2021 Intern Portfolio Show
Learn about this year's Craft Education Interns' "Slojd" projects
Every year the North House interns wrap up their internship with a slojd project—a capstone that demonstrates their skills learned. This page catalogs their final portfolio show, held in person at Winterer's Gathering.
For my Slöjd Project, I am exploring various aspects of relief carving, including the acanthus leaf, gothic styles, and carvings commonly seen in medieval stave churches. Carving has been my passion for years now. Exploring the history, culture, and styles of carving/woodworking has also been something I have been drawn to. Relief carving seemed like a daunting path to explore, but the internship, with its resources and networks, has allowed me to gain the knowledge, space, and tools to explore these craft traditions. Focusing on carving will allow me to continue on the path of growth in a field of craft that I feel passionately about, and gain the knowledge to allow me to be better equipped to pass along these skills to others in the future.
My Slöjd Project is focused on producing small cabinets utilizing traditional joinery techniques and passing those skills onto others. I am interested in devoting time to explore the materiality of wood, learn from current craftspeople, and observe the repetition of hand cut precision. While designing the cabinets, I have been practicing the dance of cutting dovetails. Understanding the tips and tricks of dovetails, I have put together a curriculum to teach a dovetail cabinet class to a group of community members. The class met in late October, and the students all successfully completed their projects .
To complete my project, I am looking forward to building a small batch of dovetailed cabinets, each with a unique door design. I have long been interested in finding a bridge between modern and traditional hand-tool woodworking. Building a small batch production run will inform my practice as a maker as I continue to explore how hand- tool woodworking traditions can be used in a modern setting with accessible methods.
I am constructing a yurt for my Slöjd Project! This yurt will be an ambitious undertaking for me as a craftsperson. Constructing a yurt has given me more experience with alternative residential construction. Previously I worked as a residential remodel carpenter, but I have very little experience constructing a building using lashing or tension. I had only ever purchased materials from a hardware store, never had I constructed with green wood, nor worked with a local sawyer. I had hoped to gain alternative construction knowledge as a North House intern, and this project has enabled me to gain a variety of these skills.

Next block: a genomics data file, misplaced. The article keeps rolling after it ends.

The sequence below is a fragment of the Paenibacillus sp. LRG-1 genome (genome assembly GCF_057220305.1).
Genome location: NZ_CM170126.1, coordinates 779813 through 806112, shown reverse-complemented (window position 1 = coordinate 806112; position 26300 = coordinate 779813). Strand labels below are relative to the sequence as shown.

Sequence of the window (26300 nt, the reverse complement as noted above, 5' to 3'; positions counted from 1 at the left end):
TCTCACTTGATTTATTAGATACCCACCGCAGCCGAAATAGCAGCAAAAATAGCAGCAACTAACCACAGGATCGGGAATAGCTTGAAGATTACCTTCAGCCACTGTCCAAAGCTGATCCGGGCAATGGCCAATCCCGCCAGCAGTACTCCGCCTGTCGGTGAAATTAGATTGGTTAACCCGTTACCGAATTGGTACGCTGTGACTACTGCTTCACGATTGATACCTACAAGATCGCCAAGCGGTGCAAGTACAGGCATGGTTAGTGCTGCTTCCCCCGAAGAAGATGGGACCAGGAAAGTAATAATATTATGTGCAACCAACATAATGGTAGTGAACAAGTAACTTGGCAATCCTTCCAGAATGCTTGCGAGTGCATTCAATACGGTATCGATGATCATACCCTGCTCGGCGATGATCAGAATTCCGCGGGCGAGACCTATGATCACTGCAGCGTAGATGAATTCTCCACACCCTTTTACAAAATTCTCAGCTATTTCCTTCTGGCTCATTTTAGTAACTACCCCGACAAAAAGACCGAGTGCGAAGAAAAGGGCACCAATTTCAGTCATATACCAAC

Through this project I am also exploring the concept of home with the broader North House community. The majority of my career has been spent in fields related to housing. After college I spent years working with people that were experiencing homelessness. Doing direct service was beautiful, heartbreaking, and ultimately unsustainable for me. I left those jobs and entered the housing industry from another side: as a carpenter. These experiences have left me fascinated by how humans’ lives are shaped by their relationship to home. As a part of my slöjd project I have been performing community interviews to learn about how people relate to the concept of home. Some of the people I interviewed will also help me build the yurt which will likely be my future home!
Jögge Sundqvist describes himself as “Int’ oslög,” meaning “not uncrafty”. He is a person who is handy and practical. Resourcefulness and making tools and objects for the home is at the heart of slöjd philosophy. I am drawn to handcraft because the tools that are used to create are simple and have been in use for centuries across many cultures. I enjoy the tools as much as I do the making of an object. I thought it would be interesting to ‘go backwards’ a few steps and make tools to make Craft. This idea underscores slöjd’s ‘practicality and resourcefulness’ tenets, as well as Jogge’s idea that “Making your own objects [and tools] means taking part in the entire process.” I learned about Jennie Alexander’s chairs (JAChair) several years ago. They are beautiful and simple, and they are made using a combination of dried and green wood parts. During the late 70’s and early 80’s, she coined the term "greenwoodworking," as she published her groundbreaking work on ladderback chairs. Chairmaking seemed out of reach in my small home shop, so I put the JAChair aspirations on the back burner, but with more resources at hand here, I am keen to make and use tools familiar to me and to build some new tools for some chair building exploration. The centerpiece projects will be 2 chairs using 4 tools that I’ll make: a travisher, spokeshave, reamer, and tenon cutter. I will also leave a JA Chair kit with North House (steam bending form, measuring jigs, story sticks) for the next makers to do a "Chair from a Tree."